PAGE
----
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Ontario's Union for fairness, equality and respect at work.

On March 8, UFCW Canada Local 1006A will join millions of women around the world in observing International Women’s Day.

The day is about standing up for gender equality and empowering change within workplaces and our communities. It is also about raising awareness and celebrating the role women continue to play in building our union and our country.

“On International Women’s Day, we are proud to stand with our sisters who work to strengthen our union, our communities and our country,” said President Wayne Hanley. “We celebrate our sisters’ strength and courage and pledge to work side by side to raise awareness and create an equal and just world for all."

Your union will be participating in a rally/march in downtown Toronto on March 9. The rally will start at 11 a.m. at the OISE Auditorium (252 Bloor St. W).

"IWD is about recognizing women's contributions,” said Anna Alers Alers, a member of the Women Issues Network (WIN) who works at RCSS Thunder Bay. "When we improve the rights of women, we improve the lives of families and communities. We have to recognize rights are not consistent globally and there is still a lot of progress we have to make.”

"It's important to know that we have support in our sisterhood, to empower and uplift each other,” said Tachani Bishop, who works at Loblaws and is a member of WIN. "Advocating for women's rights is important because the scales of equality are never balanced, and what we fought for years ago, we 're still fighting for today."

“This is our opportunity to commemorate the inspiring role of women around the world to secure women’s rights, and raise awareness about ending the gender wage gap,” said Pramie Ramroop, who works at Janes’ Family Foods and is a member of WIN. “We celebrate the many facets of women’s identities and those who came before and those who stand beside us now.” Ramroop will be participating with 1006A in IWD events.

“It’s important to recognize how important women are,” said Lee Anne Carew, who works at Comfort Inn Airport in North Bay. “We need to empower women because although we’ve made much progress there is still so much more we need to fight for.” Carew will be participating in an IWD march in North Bay.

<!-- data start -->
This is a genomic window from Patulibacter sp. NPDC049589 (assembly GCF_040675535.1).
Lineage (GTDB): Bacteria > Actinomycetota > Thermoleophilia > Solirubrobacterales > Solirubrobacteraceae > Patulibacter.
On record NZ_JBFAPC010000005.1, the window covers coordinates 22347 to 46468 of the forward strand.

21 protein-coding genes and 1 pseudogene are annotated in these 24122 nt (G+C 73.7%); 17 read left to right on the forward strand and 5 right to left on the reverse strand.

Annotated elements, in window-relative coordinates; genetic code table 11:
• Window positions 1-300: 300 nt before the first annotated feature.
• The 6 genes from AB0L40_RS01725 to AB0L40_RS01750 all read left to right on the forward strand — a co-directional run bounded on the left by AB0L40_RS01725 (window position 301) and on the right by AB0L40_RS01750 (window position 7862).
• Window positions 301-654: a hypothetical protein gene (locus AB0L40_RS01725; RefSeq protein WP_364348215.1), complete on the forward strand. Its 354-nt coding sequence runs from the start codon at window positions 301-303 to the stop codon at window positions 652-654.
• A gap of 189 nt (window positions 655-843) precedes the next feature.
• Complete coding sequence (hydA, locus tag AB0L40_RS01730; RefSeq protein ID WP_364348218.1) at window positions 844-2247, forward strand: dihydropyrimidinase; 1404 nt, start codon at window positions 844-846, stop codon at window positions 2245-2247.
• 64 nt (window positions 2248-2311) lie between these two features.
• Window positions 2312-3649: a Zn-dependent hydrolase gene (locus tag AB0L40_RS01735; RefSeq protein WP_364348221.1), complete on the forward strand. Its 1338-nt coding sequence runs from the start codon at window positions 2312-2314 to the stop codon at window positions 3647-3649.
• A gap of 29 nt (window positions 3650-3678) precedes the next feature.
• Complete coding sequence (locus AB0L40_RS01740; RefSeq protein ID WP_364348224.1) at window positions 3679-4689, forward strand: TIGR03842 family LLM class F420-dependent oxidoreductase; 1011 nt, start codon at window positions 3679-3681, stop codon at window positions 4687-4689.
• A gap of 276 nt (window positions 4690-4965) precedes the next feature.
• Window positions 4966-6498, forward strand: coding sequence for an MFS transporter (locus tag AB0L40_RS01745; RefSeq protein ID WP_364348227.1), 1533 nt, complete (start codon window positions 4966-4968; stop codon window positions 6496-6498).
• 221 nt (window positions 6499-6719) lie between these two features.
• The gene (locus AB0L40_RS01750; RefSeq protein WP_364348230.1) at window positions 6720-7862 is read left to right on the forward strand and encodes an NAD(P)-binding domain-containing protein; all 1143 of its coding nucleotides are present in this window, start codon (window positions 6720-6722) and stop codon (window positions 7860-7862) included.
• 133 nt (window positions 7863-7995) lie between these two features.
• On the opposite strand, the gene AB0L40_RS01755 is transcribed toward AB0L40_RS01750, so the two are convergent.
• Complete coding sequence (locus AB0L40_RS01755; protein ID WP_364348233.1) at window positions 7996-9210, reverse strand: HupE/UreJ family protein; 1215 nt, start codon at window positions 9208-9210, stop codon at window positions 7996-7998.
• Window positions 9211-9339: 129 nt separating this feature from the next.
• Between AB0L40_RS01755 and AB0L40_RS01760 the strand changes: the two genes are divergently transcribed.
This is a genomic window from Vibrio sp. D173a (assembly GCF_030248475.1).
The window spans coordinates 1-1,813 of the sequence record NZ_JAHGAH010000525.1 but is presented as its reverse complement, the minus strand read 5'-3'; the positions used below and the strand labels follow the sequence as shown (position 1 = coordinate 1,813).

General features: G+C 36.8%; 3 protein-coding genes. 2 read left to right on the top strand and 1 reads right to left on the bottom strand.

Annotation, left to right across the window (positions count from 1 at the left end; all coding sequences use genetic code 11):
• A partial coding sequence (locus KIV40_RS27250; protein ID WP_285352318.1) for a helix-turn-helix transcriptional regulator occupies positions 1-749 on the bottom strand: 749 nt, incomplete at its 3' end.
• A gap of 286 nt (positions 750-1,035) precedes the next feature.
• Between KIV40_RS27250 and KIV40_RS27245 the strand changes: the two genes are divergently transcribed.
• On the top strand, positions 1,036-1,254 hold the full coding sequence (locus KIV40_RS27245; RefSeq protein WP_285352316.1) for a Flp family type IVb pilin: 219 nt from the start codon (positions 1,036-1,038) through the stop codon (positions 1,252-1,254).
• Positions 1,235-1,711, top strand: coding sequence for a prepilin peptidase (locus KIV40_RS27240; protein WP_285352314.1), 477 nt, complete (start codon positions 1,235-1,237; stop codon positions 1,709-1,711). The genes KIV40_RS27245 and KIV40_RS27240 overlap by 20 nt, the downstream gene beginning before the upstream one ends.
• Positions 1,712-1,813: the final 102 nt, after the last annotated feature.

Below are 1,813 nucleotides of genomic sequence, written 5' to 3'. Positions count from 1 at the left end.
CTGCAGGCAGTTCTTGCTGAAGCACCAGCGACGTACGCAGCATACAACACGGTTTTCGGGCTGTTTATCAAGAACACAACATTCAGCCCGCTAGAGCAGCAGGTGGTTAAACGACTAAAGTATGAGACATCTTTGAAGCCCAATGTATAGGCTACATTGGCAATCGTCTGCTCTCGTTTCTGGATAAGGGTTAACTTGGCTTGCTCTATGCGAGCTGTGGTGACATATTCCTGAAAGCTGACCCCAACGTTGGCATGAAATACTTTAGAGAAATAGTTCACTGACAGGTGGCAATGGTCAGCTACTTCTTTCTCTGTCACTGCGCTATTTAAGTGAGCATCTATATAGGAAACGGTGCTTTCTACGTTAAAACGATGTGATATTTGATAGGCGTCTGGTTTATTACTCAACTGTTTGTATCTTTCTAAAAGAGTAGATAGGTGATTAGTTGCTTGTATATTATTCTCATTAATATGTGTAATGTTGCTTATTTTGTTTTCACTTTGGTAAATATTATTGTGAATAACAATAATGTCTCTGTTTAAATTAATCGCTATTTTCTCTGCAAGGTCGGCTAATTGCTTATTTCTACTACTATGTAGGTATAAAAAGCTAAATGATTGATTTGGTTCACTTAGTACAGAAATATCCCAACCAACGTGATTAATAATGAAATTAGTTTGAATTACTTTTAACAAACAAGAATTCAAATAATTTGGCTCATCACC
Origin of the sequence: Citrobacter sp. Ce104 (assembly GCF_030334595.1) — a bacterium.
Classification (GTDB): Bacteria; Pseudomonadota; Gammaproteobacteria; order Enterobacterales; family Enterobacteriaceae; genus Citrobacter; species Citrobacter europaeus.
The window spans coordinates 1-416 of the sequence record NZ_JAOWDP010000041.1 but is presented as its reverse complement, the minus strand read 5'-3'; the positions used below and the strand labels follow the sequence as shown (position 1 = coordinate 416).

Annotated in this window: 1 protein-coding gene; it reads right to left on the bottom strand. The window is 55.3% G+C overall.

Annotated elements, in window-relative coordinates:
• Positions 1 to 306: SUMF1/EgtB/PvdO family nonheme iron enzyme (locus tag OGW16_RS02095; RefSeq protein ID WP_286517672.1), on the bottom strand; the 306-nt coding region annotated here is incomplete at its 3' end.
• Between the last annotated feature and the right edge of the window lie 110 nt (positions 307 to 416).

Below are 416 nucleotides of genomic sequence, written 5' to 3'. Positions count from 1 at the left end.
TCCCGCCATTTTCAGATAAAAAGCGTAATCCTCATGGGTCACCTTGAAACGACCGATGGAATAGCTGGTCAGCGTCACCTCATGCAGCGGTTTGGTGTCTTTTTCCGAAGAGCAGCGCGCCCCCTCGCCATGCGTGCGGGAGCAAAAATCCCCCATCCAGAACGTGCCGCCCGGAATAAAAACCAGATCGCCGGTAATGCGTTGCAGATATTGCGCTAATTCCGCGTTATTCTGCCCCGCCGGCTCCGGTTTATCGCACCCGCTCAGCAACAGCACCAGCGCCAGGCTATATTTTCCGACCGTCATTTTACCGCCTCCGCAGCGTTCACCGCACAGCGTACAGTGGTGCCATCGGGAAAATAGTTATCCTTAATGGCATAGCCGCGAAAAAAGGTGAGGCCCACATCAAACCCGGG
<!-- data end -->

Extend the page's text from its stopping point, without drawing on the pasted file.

Annie Sundar, who works at RCSS Mississauga and is a member of WIN, will also be participating with the local union.

“We’ve been put on the sidelines for so long and women are just as capable as men and should be treated as such,” said Sundar.

For Diane Wilmot, who works at No Frills and is a member of WIN, said she is particularly concerned about ongoing violence and harassment against women.

“We have to do what we can to raise awareness so women will be able to walk and go out without fear of being harassed."

The history of the International Women’s Day goes back to 1911, when the first women’s day was observed in Europe. In 1977, the United Nations officially proclaimed March 8 as IWD.

Today, our struggle continues as women continue to face numerous challenge.

These include:

  • The Gender Wage Gap. Ontario women earn on average 30% less than men. The gap is greater for women who are racialized, aboriginal, and differently abled.
  • Under-representation of women in politics. Even though women make up 50% of the population, they only hold 25% of seats in the house of commons. In Ontario, women are drastically underrepresented at 33 % in Doug Ford’s cabinet.
  • Gender-based violence affecting women and children. According to Government of Canada, 79% of police reported intimate partner violence is against women and that women were victims of intimate partner homicide at a rate four times greater than men.